Founder and CEO of Plastic Energy
A new recycling process is able to convert valueless plastic waste into recycled oil, which can then be used to make high-quality plastic products and packaging. This is the circular economy in action, directly preventing plastic pollution.
Is plastic a hero — or a villain? For Carlos Monreal, Founder and CEO of Plastic Energy, a global company developing a new technology to help prevent plastic pollution, it has the potential to be both.
“Plastic has many applications and can solve many problems,” he says. “It can keep medicines sterile in healthcare settings and keep produce fresher for longer in the food industry; and it is a lightweight and versatile material. So, plastic can be a hero. But plastic waste is often considered a villain. However, if we can find a solution to redesign, reuse, or recycle plastic, it will truly become a hero again. Because, getting rid of plastic altogether is just not possible – or desirable, either, given all the benefits it has.”
We take plastic waste, melt it at high temperature and, ultimately, obtain recycled oil, which is purified and sold to the petrochemical industry.
Making hard-to-recycle plastics part of the circular economy
Traditionally, there has been a big issue concerning the recyclability of some plastics. For a variety of reasons, companies often design complex plastics from multiple compounds that cannot be mechanically recycled. But, now, a ‘disruptive’ solution, called chemical recycling, has been developed to complement mechanical recycling and overcome some of its limitations, and to divert these plastics away from incineration, landfills, or our environment.
“We take plastic waste, melt it at high temperature and, ultimately, obtain recycled oil, which is purified and sold to the petrochemical industry,” explains Monreal. “It effectively replaces the virgin oil used to make plastic products. This Plastic2Plastic process will increase recycling rates and the recycled content in high-quality products to ‘close the loop’ and create a circular economy. And the process is endless: when plastic with recycled content is turned back into waste, we can recycle it again.”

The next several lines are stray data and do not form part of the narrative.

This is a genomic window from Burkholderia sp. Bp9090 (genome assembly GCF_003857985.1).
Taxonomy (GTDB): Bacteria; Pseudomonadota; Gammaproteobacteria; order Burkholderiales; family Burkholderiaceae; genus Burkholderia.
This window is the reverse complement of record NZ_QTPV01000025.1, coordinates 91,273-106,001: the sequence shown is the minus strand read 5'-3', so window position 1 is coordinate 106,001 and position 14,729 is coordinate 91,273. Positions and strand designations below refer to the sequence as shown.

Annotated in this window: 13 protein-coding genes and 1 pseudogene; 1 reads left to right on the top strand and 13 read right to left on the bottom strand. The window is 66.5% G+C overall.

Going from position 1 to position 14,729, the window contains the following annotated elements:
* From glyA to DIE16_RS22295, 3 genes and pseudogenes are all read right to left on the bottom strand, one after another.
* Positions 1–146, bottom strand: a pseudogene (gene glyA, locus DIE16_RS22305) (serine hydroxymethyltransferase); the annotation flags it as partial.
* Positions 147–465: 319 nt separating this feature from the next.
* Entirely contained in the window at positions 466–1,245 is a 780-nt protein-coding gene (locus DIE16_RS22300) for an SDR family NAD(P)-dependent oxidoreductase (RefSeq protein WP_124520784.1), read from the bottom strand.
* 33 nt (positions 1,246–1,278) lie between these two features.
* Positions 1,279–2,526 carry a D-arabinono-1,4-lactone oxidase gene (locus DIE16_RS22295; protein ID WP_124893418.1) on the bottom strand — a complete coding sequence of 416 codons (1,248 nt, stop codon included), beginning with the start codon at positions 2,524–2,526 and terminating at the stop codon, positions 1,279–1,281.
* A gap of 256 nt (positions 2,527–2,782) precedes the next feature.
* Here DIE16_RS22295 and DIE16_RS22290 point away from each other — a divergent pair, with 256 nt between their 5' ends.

The solution is already proven with two operational and commercial plants in Spain, the ISCC+ certification of the Plastic2Plastic process, and long-term agreements with global partners to build more large-scale plants.
Only possible with value-chain collaboration and policies in line with innovations
“The petrochemical industry is looking for innovations to fulfil the demand from brand owners to have recycled content especially in high-quality food-grade packaging,” says Monreal. “So there’s a whole value chain needed to drive this change and build a new industry. We are already seeing ambitious commitments from brand owners and regulations from governments or the EU going in the good direction. But we need much more to deploy innovative solutions to make plastic circular and prevent plastic pollution. And chemical recycling is one.”